To understand why material waste prevails in our world, we must evaluate the systems of injustice that waste and pollution rely on to thrive. In systems of inequality, there are groups considered expendable by those that have decision-making power. These groups are forced to pay the price for their decisions that entail short term economic growth but long-term negative consequences.
This inequity manifests itself as environmental injustices towards specific racial and social groups. For example, low-income BIPOC communities in the U.S. and Global South nations face the brunt of the side effects from plastic and petrochemical production. Many of our domestic waste is funneled into facilities in communities that are predominantly home to BIPOC, leaving them to deal with the unwanted presence and health effects of such waste management. Meanwhile, the majority of our waste and recycling is shipped overseas, primarily to the Global South, where the waste is further mismanaged.
Keep reading below to learn more about waste injustice and see why major reform to our current waste system is needed to protect not only our planet itself, but our marginalized people as well.
- What really happens to the plastic you throw away
- Although this informative video mostly focuses on the wildlife and ecological impacts of plastic’s lifecycle, it’s a great introduction on just how much damage plastic can wreak on a community. This is a good place to start understanding the ecological imbalance that results from increasing single-use plastic production and thinking about who is impacted from this production. What about the people who live by petroleum refineries? What about the people who live near polluted waters? We need to think about why powerful organizations specifically target these communities to bear the burden of ecological harm.
- Louisiana greenlights huge pollution-causing plastics facility in ‘Cancer Alley’
- 2019 Guardian Report of 11 Countries Tracks how U.S. Waste Overwhelms the Poorest Nations
- This report underlines the global environmental injustice of waste distribution. While Global North countries like America produce and consume the greatest amounts of material, Global South countries such as Vietnam and Thailand deal with the afterlife of this excess.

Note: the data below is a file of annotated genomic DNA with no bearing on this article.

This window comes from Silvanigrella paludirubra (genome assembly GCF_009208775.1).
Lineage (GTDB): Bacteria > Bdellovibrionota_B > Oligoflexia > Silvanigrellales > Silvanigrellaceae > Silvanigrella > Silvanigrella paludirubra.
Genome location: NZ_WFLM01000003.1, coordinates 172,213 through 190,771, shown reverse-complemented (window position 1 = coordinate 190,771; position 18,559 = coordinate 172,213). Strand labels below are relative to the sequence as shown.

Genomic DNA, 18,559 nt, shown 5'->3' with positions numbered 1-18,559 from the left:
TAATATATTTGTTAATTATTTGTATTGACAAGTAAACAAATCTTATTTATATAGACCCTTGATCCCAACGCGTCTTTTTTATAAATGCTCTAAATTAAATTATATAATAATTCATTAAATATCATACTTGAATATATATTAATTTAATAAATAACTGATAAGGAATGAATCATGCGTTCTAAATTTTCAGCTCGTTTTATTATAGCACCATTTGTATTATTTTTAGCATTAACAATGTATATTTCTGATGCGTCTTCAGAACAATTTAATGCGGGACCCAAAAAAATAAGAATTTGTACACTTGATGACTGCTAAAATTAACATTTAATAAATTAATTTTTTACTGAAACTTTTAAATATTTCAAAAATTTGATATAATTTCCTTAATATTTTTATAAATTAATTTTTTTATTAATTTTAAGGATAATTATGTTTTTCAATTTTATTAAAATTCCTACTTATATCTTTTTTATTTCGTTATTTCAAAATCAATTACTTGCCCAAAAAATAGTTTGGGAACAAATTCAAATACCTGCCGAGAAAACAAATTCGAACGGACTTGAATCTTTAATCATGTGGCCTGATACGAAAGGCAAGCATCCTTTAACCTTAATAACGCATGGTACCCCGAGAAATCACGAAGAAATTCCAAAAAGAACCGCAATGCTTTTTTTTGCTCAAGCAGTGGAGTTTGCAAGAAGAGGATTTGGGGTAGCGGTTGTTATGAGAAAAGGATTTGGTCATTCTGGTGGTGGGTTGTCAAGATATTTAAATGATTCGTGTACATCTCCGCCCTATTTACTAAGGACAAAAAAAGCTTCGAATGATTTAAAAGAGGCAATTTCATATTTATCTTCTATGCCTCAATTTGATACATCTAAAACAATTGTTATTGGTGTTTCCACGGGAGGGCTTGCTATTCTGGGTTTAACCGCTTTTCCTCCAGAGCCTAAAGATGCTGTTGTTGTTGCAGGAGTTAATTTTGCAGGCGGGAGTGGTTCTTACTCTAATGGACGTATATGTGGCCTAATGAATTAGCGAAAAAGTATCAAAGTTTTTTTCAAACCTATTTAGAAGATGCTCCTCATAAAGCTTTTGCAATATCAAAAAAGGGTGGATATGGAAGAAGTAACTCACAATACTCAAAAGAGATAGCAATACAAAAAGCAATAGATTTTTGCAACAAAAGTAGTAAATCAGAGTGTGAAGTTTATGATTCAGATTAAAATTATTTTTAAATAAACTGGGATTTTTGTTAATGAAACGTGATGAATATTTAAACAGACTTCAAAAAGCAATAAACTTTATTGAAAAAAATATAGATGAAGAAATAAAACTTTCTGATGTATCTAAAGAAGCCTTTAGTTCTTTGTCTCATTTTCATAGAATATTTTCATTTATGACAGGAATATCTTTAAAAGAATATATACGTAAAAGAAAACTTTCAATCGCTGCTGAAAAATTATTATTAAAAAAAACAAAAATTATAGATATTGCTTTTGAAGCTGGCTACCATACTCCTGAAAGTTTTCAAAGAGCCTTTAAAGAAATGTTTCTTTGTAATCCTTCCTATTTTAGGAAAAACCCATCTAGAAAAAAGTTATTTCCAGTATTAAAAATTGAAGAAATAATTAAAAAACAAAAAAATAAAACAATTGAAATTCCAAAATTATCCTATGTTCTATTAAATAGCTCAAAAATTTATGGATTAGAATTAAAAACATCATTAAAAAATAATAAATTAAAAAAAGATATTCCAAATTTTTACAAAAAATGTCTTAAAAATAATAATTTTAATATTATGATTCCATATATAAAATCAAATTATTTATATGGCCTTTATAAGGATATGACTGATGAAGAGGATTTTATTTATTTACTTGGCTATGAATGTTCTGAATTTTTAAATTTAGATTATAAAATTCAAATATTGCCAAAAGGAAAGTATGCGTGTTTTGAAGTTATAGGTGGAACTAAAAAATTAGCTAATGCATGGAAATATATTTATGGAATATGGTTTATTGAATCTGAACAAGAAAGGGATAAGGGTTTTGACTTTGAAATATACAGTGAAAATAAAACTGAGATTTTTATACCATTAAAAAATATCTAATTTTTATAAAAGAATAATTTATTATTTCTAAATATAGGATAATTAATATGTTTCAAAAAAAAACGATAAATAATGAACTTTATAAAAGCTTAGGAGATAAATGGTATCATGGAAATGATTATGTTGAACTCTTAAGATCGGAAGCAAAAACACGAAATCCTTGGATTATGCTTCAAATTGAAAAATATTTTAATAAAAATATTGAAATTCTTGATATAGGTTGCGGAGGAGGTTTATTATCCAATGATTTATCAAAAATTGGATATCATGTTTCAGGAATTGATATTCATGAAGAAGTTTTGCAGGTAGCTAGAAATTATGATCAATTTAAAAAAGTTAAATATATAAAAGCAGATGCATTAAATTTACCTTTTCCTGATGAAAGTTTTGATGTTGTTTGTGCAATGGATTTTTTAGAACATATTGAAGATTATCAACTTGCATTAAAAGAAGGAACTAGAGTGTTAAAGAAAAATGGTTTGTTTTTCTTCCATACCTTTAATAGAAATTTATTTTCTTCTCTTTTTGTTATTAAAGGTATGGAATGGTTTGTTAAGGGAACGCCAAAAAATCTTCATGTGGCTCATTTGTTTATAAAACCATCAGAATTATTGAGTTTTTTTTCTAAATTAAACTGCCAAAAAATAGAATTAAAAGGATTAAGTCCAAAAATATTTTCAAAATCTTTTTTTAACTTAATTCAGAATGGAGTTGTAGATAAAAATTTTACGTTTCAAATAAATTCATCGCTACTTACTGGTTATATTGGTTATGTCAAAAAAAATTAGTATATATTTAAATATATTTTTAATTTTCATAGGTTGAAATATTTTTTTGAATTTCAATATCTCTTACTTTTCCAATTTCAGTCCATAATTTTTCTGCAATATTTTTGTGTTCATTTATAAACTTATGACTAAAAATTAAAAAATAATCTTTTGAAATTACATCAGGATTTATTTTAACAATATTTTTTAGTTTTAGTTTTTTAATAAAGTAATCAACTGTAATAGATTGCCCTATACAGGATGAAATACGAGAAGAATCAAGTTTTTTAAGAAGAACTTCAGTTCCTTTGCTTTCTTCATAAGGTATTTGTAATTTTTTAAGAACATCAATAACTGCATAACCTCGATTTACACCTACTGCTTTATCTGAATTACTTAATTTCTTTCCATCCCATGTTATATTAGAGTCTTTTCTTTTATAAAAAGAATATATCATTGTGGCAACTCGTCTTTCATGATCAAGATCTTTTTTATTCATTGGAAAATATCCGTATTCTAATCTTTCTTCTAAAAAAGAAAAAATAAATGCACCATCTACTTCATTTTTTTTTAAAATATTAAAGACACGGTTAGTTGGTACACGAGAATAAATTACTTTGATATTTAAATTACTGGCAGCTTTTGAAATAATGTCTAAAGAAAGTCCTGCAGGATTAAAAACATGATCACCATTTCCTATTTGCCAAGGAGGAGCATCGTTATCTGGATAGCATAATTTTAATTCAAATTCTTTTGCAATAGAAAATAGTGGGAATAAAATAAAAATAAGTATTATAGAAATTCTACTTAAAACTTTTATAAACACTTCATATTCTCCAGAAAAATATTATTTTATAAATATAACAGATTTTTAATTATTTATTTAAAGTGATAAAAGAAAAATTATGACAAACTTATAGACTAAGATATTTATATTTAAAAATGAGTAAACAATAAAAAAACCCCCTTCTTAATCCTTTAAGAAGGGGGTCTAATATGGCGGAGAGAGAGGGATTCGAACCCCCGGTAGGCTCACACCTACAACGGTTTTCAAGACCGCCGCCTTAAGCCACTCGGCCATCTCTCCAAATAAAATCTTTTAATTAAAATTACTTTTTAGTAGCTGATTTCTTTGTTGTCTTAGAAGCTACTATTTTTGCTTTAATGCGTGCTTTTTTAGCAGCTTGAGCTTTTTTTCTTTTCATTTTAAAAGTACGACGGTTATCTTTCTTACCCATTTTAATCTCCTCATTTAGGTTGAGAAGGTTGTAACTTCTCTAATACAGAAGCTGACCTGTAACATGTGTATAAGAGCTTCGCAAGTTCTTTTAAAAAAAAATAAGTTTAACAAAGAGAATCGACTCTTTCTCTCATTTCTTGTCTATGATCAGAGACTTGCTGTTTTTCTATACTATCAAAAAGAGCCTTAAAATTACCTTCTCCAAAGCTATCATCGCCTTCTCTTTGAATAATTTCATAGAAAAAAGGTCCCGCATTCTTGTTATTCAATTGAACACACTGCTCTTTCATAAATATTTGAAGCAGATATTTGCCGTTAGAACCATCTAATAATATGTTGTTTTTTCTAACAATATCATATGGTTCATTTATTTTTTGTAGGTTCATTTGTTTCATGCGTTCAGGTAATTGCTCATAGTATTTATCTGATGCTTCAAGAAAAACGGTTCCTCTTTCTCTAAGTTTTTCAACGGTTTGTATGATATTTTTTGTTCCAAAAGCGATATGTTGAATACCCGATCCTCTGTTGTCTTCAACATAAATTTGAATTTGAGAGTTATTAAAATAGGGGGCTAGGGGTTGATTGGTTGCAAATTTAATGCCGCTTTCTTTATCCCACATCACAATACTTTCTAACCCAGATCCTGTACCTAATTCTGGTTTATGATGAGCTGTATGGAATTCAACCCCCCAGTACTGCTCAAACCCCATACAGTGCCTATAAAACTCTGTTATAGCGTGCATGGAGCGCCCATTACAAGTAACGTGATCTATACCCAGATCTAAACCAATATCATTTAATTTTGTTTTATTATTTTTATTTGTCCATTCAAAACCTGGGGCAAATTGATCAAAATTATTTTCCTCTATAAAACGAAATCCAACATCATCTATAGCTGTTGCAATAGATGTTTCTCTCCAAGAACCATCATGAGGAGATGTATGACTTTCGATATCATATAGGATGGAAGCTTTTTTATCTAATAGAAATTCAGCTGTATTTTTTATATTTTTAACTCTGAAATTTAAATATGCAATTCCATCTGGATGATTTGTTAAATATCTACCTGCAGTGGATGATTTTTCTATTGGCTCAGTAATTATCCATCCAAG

- A Reality Check on Environmental Racism and Plastics
- This informative blog post from the Surfrider Foundation links us to case studies and new stories that show why plastic production, use, and disposal cause environmental racism. The post also discusses potential solutions and movements to follow.
- Beyond the Glass Jar: A Discussion on Waste and Environmental Racism
- Look through these slides to learn more about the event that the Environmental Justice Collective and Green Events put on. We discuss waste justice in Austin and action items to follow up on this issue.
After reading, watching, or listening about this topic, you might be feeling a little distressed about the unfair state of waste. I don’t blame you! Take a break if you need to! After the break, if you feel empowered to do so, check out the below list for individual action items and collective movements to learn about that deal with the issues stated above.
- Stop Formosa
- Stop Formosa is a movement to prohibit the construction of a $9.4 billion petrochemical complex by Formosa Plastics in St James, Louisiana. St. James is a predominantly Black community whose people already suffer from health conditions due to the current plants there. Stay updated with the movement to Stop Formosa.
- Break Free From Plastic
- BFPP is a global overarching organization that acts on the values of environmental protection and social justice. Visit their website to stay updated on how they’re leading this movement with many other organizations.
- People Over Petro
- This coalition is focused on the Ohio River Valley and beyond to protect and amplify the people’s wellbeing over corporate fossil fuel interests. Visit their website to follow their campaign and learn more.
- Write a Letter to Austin Officials about Addressing the Landfill in East Austin
- This template is provided by the Texas Campaign for Environment. Refer to Beyond the Glass Jar event slides to learn more about how a community landfill has been troubling East Austin.